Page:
I wonder about the new machine

I brought the “new to me” 1GHz AMD to the cottage last weekend, and funny enough it didn’t power up at all. My brother declared the power supply fried, and that that was the likely reason why I found it on the side of the road.

Today I got around to plugging it in, forlorn that a perfectly good computer was suffering from “no power”.

Go figure. I’m typing this from the PC-BSD setup.

I had tried two or three outlets and three power cords. It likely isn’t circuit overload since the current circuit it’s on is also likely overloaded, and I’m using one of the same power cords.

As for the screen, I had difficulty getting it work here too last week but am still holding off until I get a proper cable, since the “cottage test” doesn’t seem to have been valid.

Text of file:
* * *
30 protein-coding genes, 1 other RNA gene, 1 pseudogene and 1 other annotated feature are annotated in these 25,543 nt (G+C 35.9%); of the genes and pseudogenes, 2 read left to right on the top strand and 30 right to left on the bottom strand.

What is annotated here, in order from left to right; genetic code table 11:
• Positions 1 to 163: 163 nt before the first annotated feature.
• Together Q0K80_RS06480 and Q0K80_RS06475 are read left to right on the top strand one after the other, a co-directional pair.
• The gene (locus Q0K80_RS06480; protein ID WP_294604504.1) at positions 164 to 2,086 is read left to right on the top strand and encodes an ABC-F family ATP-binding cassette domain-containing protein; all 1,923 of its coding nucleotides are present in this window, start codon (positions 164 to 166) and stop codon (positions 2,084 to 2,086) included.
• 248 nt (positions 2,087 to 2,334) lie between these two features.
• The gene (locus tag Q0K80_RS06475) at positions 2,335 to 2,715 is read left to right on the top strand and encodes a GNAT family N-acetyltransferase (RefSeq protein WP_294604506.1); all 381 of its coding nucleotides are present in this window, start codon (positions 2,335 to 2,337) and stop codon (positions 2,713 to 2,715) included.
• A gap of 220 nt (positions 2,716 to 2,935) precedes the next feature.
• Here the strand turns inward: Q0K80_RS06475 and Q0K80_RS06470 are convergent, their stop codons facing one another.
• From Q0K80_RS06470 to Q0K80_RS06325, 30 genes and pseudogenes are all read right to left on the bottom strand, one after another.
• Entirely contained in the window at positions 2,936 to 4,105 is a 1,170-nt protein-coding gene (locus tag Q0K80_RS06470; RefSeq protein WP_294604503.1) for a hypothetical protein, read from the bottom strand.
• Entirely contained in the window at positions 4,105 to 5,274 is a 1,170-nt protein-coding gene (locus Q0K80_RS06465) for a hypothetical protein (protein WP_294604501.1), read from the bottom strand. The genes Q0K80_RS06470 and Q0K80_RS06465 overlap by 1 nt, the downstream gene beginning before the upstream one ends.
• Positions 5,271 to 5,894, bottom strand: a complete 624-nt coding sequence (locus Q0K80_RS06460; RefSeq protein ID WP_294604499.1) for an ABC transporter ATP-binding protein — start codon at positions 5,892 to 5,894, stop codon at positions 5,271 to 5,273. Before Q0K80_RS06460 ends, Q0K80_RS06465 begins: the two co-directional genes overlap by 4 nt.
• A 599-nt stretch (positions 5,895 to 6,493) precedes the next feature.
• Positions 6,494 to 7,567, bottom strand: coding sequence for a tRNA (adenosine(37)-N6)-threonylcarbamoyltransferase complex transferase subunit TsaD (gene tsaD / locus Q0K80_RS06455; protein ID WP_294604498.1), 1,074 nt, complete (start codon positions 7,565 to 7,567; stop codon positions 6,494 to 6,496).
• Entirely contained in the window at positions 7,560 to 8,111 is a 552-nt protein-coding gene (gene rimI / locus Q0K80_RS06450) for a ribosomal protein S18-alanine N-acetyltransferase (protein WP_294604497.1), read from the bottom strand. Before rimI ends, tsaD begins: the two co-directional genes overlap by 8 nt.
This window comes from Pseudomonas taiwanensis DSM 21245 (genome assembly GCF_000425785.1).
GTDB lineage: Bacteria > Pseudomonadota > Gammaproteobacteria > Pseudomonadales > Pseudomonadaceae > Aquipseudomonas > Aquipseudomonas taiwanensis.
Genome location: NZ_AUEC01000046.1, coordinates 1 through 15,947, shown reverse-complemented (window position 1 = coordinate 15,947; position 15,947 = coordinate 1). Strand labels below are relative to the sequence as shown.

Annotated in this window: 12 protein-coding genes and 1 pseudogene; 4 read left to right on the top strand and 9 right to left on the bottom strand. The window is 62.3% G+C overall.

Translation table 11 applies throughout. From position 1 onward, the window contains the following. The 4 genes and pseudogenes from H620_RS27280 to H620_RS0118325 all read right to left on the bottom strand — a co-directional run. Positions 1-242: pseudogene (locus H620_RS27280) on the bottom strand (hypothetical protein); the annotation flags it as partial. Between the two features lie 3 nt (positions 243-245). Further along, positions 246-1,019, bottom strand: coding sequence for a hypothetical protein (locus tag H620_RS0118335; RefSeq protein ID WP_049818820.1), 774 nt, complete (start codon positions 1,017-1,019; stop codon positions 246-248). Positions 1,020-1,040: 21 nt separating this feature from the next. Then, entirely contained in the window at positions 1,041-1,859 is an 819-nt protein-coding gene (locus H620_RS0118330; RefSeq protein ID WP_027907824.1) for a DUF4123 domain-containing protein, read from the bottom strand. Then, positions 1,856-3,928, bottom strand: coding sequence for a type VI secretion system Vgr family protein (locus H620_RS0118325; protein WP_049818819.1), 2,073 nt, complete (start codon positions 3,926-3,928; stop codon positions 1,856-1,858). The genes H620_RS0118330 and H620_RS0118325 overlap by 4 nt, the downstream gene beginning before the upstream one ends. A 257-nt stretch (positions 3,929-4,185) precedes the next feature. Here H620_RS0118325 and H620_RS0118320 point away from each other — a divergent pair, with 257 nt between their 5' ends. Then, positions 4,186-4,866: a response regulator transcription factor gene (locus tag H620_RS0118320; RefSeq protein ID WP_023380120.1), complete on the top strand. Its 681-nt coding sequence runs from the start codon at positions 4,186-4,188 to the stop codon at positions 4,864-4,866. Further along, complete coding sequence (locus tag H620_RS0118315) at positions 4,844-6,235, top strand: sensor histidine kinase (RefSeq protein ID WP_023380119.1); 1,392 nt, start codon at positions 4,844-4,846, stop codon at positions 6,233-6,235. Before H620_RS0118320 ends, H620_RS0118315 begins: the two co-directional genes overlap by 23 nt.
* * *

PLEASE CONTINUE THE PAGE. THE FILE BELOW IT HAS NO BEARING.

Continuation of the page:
Found a ‘puter, it seems useful, installed P-CBSD!

(yes, I know it’s really PC-BSD. I was trying to sing “Found a Peanut” to the tune of Clementine.)

Today I found an old computer AND a 19″ flatscreen on the street, and as per my wont I picked them up, hoping that they would be vaguely useful.

The flatscreen should hopefully prove useful, once I get myself a cable for it.

And the winner is … it’s an AMD 1.0GHz with 512megs of RAM and a hard drive that the windows install said was about 35-ish gigs; I remember the PC-BSD install seemed to only mention about 18 ish but I could be wrong, or it could have done a partition … I don’t know what I’m talking about right now, so I’ll look things up.

The point is, the computer isn’t a clunker, and I’m typing this on the PC-BSD setup (somewhat frustratedly: I’m accustomed to a French-Canadian keyboard, and despite having specified one during setup it’s still acting like an US-English keyboard — I have the same problem with Fedora, funny enough, the installation ignores the designation and even occasionally “forgets”.)